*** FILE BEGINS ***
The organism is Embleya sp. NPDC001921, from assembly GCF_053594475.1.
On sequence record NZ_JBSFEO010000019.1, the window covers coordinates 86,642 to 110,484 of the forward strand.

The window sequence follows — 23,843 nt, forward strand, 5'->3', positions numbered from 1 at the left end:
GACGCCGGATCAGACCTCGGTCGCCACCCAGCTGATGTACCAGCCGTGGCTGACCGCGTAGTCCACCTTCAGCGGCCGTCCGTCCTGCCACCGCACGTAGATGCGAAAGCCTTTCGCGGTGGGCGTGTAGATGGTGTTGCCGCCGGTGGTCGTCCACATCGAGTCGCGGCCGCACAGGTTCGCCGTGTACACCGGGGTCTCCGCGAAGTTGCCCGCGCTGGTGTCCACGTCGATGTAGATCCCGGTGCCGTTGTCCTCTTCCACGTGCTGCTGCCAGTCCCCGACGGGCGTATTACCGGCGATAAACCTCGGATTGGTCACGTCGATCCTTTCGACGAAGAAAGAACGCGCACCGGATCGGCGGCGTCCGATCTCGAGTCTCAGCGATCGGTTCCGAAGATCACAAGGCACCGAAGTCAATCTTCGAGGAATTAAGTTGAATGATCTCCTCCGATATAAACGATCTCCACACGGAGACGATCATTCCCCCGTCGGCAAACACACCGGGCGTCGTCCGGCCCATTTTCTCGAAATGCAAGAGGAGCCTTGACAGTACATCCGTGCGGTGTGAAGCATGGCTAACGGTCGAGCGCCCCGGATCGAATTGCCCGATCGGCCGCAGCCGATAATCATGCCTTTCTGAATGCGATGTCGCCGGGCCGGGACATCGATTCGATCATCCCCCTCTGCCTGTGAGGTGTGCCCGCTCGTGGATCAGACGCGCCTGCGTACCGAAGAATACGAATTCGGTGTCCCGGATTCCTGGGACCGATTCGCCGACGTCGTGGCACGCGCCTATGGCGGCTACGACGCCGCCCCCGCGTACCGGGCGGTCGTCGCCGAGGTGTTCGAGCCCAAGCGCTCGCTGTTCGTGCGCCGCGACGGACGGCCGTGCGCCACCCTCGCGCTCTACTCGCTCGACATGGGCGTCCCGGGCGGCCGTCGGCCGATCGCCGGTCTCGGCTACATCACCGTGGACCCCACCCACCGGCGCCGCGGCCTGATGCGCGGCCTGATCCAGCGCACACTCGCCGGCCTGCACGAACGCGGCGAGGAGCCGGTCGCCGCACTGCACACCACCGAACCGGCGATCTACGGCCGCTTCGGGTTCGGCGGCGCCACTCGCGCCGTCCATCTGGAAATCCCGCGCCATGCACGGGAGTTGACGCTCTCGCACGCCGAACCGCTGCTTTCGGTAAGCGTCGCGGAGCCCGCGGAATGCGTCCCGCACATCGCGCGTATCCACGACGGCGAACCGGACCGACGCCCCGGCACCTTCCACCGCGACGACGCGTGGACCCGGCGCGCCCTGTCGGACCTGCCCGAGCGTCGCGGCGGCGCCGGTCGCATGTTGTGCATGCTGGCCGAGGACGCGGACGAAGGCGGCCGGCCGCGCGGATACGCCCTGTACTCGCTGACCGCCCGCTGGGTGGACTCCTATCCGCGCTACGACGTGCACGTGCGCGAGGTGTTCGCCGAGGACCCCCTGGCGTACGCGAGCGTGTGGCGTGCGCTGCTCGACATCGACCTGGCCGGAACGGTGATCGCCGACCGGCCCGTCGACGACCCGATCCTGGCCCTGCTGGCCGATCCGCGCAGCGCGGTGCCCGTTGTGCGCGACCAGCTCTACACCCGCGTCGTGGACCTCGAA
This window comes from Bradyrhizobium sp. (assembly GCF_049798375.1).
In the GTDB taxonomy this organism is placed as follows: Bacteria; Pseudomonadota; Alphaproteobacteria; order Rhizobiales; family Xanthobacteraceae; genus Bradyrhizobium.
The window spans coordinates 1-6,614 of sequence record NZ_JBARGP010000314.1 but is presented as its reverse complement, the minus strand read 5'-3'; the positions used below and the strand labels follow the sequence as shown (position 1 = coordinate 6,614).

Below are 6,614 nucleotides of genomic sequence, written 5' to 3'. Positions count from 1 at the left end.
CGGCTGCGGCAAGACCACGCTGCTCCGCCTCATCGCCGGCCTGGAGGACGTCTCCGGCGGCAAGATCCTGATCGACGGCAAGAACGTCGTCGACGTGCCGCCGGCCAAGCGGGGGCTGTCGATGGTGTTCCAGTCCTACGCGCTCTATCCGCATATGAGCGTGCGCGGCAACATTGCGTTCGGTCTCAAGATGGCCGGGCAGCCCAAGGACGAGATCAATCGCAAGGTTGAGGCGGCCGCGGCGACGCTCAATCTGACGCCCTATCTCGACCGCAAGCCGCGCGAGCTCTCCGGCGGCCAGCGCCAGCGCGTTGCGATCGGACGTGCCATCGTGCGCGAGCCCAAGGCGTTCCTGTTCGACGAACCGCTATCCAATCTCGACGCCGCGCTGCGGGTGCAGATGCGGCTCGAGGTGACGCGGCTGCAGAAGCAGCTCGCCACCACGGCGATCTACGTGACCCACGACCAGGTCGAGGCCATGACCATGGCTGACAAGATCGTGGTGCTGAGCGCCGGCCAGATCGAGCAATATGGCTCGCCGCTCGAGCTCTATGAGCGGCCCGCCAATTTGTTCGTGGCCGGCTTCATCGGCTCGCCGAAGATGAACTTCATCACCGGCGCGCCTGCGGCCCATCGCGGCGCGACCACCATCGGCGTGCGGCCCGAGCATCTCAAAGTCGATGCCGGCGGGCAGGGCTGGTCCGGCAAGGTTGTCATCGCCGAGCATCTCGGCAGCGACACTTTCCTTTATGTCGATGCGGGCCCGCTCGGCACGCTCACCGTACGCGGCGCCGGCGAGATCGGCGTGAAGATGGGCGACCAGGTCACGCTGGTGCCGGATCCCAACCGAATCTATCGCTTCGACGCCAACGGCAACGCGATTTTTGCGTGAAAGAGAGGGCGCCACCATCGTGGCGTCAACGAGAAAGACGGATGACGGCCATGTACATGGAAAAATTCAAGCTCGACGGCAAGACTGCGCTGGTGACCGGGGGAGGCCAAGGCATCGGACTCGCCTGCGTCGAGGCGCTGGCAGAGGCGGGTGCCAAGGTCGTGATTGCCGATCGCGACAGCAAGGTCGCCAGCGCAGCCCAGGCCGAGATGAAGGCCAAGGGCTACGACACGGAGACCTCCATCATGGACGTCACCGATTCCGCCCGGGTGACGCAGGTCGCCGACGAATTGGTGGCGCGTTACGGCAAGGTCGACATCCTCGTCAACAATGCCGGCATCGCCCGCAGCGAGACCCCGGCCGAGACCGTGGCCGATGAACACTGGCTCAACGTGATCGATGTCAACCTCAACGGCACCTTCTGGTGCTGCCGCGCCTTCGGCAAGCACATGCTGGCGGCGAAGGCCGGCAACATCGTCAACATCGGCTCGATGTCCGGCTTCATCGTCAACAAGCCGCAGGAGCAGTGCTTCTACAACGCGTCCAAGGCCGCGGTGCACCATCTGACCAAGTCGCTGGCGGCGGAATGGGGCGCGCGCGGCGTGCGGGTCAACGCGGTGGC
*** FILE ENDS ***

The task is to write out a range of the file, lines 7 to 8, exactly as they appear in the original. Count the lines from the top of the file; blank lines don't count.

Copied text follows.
The window spans coordinates 1-6,614 of sequence record NZ_JBARGP010000314.1 but is presented as its reverse complement, the minus strand read 5'-3'; the positions used below and the strand labels follow the sequence as shown (position 1 = coordinate 6,614).

Below are 6,614 nucleotides of genomic sequence, written 5' to 3'. Positions count from 1 at the left end.